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Germans prep for pot legalization


The German government has endorsed a law that would legalize recreational cannabis by the end of this year, though with some limitations. The law, which Germany's Parliament is now considering for approval, would allow adults to grow their own marijuana plants for personal consumption at home or, alternatively, to buy and consume small amounts of pot through non-profit social clubs. NPR's Andrea Gutierrez visited one such club in Berlin.

ANDREA GUTIERREZ, BYLINE: It's one of those mild evenings in Berlin that's too nice, too warm to spend indoors, yet the lounge is buzzing with chatter. A few people hover over snacks and coffee. This is a meeting of CSC High ground. They are a cannabis social club.

OLLI WAACK-JUERGENSE: We want to produce cannabis for the members in future when it is allowed. And now we are a political society and activists working on the legalization.

GUTIERREZ: That's Olli Waack-Juergensen. He's on the board of the year-old group, and members may get their wish by year's end. That's when Germany is expected to legalize cannabis for recreational use. And the only legal way to obtain cannabis will be to grow it as a member of a non-profit club like this one, established through one of Germany's beloved traditions, the Verein or member association. Club member Arne Krueger explains it.

ARNE KRUEGER: We have this law in Germany that allows us that seven people, if they agree, can form a Verein and can form a legal entity and they have to follow certain rules. So we organize a lot of our social activities in this legal form.

GUTIERREZ: There's clubs for dachshunds and horse riding and gardening and, of course, sports.

KRUEGER: Every kid in Germany is a member of one or two sport clubs that are fine.

GUTIERREZ: Like any other Verein in Germany, CSC High Ground has a leadership board and bylaws, and members come from all backgrounds and genders and careers. Olli says there's one well-known underground cannabis breeder who has a double life as a teacher.

WAACK-JUERGENSEN: But he will stop teaching in schools when he can live from his growing and breeding.

GUTIERREZ: Medical marijuana is available in Germany, but it's tightly regulated. And commercial dispensaries are still a no-go - for now, anyway. That's a change from the original plan backed by the three-party coalition now running the federal government. According to Robin Hofmann, a researcher of criminal law at the University of Maastricht, that change was to appease the European Union.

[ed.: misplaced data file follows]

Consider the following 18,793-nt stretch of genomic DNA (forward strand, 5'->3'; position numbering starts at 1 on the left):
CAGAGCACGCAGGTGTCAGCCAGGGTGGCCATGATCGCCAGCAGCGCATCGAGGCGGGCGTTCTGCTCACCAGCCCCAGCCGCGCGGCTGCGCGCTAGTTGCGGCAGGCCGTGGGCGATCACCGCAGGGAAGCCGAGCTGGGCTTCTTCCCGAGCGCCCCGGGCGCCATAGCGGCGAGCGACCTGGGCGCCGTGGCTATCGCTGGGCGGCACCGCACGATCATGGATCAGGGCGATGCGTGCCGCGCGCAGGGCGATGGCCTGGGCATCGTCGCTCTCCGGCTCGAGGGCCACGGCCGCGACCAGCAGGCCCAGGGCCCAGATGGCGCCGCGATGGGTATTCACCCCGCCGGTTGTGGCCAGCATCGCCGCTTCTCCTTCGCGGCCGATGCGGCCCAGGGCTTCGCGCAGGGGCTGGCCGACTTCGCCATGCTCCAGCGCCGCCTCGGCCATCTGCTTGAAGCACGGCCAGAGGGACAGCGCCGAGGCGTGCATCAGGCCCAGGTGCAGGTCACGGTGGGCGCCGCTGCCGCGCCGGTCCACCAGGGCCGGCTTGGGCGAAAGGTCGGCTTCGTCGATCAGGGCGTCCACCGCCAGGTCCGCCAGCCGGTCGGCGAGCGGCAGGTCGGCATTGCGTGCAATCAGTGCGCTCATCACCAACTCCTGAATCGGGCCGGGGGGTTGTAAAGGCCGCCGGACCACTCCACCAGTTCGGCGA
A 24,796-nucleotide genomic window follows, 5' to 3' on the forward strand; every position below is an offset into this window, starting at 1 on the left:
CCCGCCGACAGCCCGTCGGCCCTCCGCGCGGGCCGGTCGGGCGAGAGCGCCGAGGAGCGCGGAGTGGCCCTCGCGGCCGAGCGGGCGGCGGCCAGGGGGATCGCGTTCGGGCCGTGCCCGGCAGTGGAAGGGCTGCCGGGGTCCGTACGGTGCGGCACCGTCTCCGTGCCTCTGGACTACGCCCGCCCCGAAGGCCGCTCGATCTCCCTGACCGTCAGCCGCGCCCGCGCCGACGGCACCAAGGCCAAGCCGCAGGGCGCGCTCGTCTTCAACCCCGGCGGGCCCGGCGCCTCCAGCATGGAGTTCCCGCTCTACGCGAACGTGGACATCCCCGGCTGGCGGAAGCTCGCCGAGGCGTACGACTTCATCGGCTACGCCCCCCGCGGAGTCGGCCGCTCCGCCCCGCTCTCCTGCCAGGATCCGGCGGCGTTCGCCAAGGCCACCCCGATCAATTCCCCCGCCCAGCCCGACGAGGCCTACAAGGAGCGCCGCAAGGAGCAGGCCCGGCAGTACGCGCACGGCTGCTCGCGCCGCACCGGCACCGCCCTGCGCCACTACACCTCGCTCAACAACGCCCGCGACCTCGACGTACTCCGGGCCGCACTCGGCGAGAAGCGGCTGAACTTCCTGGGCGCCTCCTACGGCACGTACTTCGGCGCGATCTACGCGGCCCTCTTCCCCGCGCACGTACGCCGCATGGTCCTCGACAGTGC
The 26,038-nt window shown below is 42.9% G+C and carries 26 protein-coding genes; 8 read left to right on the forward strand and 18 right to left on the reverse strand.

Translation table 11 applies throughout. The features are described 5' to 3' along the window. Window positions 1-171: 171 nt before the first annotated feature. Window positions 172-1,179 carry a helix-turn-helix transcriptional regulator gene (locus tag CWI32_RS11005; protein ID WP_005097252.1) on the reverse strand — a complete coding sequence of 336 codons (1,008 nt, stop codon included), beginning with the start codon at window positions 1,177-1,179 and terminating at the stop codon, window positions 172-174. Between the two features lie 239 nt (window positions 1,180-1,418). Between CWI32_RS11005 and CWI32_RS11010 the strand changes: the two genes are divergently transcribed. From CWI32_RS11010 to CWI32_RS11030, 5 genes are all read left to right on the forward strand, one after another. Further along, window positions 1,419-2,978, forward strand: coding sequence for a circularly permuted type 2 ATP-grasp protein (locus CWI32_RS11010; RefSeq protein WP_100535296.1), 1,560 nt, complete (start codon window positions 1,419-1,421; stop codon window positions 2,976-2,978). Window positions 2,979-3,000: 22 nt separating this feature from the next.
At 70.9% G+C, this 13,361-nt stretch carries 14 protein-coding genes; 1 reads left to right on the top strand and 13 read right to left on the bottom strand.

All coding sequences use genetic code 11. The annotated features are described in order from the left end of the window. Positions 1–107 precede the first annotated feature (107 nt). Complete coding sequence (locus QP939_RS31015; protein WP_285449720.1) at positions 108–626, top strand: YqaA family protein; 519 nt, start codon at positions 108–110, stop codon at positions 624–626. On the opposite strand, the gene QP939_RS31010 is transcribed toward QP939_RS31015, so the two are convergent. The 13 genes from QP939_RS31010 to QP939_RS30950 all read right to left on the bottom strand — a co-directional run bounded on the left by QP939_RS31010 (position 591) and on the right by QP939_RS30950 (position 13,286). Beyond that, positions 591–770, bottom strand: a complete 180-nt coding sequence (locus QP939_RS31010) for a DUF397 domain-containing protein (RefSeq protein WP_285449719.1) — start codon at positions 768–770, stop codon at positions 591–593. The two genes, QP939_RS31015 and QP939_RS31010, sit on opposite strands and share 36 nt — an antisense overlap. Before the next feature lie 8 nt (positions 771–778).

ROBIN HOFMANN: Cannabis is illegal within the EU.

GUTIERREZ: So countries with the most relaxed pot laws, such as Malta, still operate in a legal gray area, even in Amsterdam, home of the coffee shop.

HOFMANN: It's not really legal in the Netherlands, it's merely tolerated.

GUTIERREZ: Robin says the EU has to take into account the interests of all member states. So say Germany adopts a more progressive drug policy. There's still Sweden, which is tough on crime and doesn't want drugs to cross the EU's open borders.

HOFMANN: That would mean that if one member state legalized cannabis, it would also lead to more drug tourism, and it would lead to more consumption in other member states that probably have stricter approach to cannabis. And That is perceived as a problem.

GUTIERREZ: The draft law does include safeguards to keep pot away from children and teens. Clubs must appoint prevention officers. And no club may be located within 200 meters of schools or playgrounds. But member Silja Goetzmann believes there's a better way.

SILJA GOETZMANN: (Through interpreter) The best way to protect young people is to educate them and tell them the honest truth, not fairy tales.

GUTIERREZ: That's what she did with her own two teens who grew up knowing she smoked pot.

GOETZMANN: (Through interpreter) They're the only teens I know who don't smoke pot. And all the parents I know who smoke pot but hide it, they have problems with their kids trying it. But my kids say, it's so uncool. My mom does it.

GUTIERREZ: There is a robust legal market for cannabis in Germany. The Federal Health Ministry estimates that 4.5 million adults used cannabis at least once in 2021. Olli expects that, without commercial shops, the illegal market will continue to flourish because clubs alone cannot meet the demand.

WAACK-JUERGENSEN: We are not business because we are always working for the members, not for one or two bosses. It's always for the members.

GUTIERREZ: One-hundred-and-twenty-plus CSC High Ground members whose use of cannabis may soon be above board. Andrea Gutierrez, NPR News, Berlin. Transcript provided by NPR, Copyright NPR.

NPR transcripts are created on a rush deadline by an NPR contractor. This text may not be in its final form and may be updated or revised in the future. Accuracy and availability may vary. The authoritative record of NPR’s programming is the audio record.

Andrea Gutierrez (she/her) is an assistant producer on It's Been a Minute with Sam Sanders. She's drawn to stories at the intersections of gender, race, class and ability in arts and culture.